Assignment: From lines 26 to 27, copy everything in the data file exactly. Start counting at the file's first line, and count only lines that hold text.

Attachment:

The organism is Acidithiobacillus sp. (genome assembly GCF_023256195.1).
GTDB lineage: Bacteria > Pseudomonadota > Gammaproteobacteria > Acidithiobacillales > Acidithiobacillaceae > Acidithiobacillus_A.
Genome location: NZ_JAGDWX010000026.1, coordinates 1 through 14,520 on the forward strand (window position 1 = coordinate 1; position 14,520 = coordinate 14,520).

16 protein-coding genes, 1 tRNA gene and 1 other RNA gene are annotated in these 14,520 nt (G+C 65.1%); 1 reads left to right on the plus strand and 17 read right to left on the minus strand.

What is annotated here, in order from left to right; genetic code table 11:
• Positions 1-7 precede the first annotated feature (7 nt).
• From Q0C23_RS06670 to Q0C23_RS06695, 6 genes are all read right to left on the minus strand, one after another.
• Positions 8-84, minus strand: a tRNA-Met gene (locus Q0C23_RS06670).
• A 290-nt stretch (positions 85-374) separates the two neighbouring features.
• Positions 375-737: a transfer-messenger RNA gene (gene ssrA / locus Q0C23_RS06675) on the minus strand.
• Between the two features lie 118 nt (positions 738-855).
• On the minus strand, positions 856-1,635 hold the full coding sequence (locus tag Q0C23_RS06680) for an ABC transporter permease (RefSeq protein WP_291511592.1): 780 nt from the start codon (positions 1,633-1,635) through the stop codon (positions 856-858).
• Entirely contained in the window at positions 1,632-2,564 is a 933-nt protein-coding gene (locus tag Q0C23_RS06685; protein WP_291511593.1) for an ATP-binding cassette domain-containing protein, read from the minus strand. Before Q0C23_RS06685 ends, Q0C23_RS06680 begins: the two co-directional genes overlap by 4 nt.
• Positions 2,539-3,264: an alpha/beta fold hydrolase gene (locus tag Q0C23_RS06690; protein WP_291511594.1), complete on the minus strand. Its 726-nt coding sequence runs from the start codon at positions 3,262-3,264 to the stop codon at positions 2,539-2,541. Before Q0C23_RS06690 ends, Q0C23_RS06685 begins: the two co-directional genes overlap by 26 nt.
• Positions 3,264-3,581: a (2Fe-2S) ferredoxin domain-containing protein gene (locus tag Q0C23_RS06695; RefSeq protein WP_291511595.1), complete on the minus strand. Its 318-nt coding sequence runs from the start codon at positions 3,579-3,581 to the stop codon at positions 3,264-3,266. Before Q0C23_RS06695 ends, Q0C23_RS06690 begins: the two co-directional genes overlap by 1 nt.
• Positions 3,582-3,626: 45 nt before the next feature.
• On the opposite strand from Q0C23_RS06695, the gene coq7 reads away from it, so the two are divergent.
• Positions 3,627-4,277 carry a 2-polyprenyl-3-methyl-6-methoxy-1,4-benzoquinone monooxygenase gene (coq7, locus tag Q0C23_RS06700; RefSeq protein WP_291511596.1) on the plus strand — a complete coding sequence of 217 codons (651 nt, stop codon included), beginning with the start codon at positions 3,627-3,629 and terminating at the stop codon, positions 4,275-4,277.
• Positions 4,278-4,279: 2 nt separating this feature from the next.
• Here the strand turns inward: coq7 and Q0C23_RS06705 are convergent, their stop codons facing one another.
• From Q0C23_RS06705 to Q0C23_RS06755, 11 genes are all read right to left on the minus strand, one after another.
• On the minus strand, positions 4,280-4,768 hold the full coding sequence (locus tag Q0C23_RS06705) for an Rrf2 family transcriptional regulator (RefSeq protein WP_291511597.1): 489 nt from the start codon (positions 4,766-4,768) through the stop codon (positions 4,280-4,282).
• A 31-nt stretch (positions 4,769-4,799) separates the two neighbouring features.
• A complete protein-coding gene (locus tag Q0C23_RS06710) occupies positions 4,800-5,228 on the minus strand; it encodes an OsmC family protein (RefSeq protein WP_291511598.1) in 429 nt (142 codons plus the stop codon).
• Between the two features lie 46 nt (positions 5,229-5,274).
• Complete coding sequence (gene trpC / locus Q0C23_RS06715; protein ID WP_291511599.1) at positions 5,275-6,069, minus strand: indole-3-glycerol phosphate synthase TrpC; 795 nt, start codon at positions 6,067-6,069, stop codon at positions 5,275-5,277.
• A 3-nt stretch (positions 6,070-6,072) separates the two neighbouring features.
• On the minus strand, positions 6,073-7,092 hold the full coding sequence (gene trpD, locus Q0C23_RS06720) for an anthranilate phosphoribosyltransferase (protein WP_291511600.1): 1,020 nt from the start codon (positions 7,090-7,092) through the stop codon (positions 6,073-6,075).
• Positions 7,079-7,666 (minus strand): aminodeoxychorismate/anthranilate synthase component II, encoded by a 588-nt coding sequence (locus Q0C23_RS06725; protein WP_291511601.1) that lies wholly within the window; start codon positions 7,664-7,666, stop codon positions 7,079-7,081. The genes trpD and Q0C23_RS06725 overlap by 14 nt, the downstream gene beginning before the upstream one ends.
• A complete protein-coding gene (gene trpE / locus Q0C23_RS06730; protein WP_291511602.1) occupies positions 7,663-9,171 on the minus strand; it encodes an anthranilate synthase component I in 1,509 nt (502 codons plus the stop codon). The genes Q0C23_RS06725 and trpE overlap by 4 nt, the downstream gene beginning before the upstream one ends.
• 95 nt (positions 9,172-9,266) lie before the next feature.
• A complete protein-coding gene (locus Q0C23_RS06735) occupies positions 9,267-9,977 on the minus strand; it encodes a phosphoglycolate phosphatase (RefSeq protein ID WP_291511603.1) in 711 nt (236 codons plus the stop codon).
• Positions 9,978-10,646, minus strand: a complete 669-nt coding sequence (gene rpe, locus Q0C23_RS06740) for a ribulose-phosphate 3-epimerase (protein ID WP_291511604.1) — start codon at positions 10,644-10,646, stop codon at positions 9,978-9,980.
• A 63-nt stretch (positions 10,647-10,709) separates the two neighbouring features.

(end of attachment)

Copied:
• Complete coding sequence (gene trpC / locus Q0C23_RS06715; protein ID WP_291511599.1) at positions 5,275-6,069, minus strand: indole-3-glycerol phosphate synthase TrpC; 795 nt, start codon at positions 6,067-6,069, stop codon at positions 5,275-5,277.
• A 3-nt stretch (positions 6,070-6,072) separates the two neighbouring features.